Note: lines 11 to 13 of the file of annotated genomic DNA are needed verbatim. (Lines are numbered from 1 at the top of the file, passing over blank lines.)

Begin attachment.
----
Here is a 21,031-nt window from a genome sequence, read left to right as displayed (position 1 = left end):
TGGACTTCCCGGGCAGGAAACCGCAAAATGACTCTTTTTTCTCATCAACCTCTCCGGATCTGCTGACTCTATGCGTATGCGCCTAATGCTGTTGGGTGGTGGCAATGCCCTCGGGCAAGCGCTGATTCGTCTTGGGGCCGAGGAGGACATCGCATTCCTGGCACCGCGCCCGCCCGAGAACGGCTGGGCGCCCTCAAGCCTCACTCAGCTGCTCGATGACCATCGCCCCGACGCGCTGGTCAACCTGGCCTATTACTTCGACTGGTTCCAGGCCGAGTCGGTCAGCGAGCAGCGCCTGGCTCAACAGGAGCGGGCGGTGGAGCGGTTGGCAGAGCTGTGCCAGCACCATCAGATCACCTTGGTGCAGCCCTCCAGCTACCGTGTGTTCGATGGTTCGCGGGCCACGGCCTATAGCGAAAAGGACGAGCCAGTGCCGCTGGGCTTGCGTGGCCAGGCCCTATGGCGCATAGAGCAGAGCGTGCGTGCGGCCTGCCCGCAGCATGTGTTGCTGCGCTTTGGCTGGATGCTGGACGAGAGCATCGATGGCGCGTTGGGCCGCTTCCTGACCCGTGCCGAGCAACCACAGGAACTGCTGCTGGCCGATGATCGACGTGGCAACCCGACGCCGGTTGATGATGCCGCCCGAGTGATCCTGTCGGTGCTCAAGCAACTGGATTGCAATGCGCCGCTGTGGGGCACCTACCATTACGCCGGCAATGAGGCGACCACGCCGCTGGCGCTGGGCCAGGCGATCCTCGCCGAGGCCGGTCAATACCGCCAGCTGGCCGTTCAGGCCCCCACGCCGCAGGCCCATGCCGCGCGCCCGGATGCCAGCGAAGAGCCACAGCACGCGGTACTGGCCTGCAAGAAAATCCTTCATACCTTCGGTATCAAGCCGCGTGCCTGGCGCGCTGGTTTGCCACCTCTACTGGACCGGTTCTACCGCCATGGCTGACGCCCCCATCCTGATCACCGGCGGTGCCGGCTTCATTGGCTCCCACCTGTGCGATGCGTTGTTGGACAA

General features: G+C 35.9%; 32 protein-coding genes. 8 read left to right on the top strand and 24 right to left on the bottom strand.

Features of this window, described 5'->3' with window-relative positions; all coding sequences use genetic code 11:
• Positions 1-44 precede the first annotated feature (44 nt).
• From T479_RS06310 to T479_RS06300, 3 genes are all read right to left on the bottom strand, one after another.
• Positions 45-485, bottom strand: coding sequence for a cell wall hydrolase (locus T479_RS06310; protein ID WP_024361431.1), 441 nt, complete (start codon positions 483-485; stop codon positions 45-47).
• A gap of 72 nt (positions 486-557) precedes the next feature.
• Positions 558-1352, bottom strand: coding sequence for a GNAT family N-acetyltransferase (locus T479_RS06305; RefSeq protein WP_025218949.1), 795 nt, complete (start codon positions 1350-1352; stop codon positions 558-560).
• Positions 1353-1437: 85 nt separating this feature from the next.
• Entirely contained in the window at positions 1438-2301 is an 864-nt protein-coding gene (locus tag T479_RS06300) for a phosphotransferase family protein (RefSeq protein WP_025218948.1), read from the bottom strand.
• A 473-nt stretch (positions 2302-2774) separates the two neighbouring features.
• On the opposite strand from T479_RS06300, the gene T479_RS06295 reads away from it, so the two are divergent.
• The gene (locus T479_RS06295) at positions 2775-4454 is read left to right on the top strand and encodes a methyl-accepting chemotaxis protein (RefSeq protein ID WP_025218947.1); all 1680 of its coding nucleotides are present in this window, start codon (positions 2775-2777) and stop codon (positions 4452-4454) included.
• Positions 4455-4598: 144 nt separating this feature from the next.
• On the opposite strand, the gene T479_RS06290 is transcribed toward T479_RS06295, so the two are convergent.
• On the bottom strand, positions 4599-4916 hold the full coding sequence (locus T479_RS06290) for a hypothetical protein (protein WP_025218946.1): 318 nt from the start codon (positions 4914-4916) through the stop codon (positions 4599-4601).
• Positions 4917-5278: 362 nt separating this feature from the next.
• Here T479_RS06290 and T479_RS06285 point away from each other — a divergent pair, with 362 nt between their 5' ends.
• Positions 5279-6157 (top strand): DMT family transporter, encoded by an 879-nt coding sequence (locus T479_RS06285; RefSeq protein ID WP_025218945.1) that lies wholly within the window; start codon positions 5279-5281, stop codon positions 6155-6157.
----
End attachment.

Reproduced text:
• Entirely contained in the window at positions 1438-2301 is an 864-nt protein-coding gene (locus tag T479_RS06300) for a phosphotransferase family protein (RefSeq protein WP_025218948.1), read from the bottom strand.
• A 473-nt stretch (positions 2302-2774) separates the two neighbouring features.
• On the opposite strand from T479_RS06300, the gene T479_RS06295 reads away from it, so the two are divergent.